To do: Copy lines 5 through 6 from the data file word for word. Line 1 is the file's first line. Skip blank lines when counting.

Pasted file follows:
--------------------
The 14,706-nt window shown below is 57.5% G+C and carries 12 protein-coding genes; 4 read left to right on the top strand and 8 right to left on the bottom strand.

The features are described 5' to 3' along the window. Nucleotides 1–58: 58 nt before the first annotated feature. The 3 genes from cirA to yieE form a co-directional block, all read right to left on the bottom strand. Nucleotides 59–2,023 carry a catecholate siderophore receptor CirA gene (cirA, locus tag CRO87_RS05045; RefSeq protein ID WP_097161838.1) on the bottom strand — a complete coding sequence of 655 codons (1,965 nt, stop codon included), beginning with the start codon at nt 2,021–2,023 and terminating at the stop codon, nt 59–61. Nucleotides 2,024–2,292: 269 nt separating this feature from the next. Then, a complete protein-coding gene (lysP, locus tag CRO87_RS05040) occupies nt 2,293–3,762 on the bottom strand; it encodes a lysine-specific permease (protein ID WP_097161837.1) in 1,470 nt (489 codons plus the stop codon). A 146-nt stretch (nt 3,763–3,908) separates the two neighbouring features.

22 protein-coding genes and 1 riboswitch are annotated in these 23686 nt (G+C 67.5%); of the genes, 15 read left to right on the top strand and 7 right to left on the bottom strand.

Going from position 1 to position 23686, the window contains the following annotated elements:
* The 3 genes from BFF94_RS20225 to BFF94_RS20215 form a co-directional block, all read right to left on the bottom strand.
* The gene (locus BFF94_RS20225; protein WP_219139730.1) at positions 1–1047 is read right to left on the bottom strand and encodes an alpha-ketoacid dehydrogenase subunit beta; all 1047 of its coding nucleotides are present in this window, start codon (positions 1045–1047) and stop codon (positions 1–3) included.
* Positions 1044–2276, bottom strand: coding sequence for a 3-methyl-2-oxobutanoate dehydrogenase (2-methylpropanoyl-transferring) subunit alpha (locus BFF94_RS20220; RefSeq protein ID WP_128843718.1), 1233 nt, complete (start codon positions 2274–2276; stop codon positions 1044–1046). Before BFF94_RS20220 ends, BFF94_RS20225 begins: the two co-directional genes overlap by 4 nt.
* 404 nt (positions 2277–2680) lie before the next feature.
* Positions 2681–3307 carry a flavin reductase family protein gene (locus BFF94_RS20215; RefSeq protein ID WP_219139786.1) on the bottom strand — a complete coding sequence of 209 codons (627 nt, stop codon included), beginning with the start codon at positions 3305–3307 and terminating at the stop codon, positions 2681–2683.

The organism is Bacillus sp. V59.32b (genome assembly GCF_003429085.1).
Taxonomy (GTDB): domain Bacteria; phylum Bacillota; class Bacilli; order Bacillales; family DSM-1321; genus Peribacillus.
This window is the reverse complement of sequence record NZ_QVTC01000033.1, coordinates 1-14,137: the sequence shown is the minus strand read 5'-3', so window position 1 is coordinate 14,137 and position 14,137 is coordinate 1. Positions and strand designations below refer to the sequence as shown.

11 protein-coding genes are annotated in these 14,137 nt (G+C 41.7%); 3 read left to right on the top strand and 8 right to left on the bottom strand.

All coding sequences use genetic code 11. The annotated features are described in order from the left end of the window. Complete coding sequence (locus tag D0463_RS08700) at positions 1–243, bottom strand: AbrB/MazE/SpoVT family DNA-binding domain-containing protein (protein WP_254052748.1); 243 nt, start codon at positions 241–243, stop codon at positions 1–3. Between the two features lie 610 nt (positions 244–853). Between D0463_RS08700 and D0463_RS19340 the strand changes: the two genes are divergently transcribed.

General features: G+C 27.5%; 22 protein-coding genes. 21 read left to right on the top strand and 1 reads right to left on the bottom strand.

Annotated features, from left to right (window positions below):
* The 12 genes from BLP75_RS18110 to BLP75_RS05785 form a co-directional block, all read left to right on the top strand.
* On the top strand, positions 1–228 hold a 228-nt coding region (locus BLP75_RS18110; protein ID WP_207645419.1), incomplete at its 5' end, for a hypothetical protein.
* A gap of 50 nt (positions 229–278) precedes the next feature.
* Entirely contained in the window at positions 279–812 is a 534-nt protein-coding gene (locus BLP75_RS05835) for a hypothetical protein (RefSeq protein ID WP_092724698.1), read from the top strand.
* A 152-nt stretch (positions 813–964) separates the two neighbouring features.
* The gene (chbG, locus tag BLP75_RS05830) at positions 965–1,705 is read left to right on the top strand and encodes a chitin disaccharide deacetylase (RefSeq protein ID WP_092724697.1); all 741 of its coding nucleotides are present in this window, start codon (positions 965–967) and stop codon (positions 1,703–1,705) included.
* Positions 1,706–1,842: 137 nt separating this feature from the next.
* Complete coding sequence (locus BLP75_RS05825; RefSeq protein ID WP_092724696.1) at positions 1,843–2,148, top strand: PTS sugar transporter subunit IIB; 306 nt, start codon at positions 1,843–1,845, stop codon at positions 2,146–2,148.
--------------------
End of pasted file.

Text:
* The 3 genes from BFF94_RS20225 to BFF94_RS20215 form a co-directional block, all read right to left on the bottom strand.
* The gene (locus BFF94_RS20225; protein WP_219139730.1) at positions 1–1047 is read right to left on the bottom strand and encodes an alpha-ketoacid dehydrogenase subunit beta; all 1047 of its coding nucleotides are present in this window, start codon (positions 1045–1047) and stop codon (positions 1–3) included.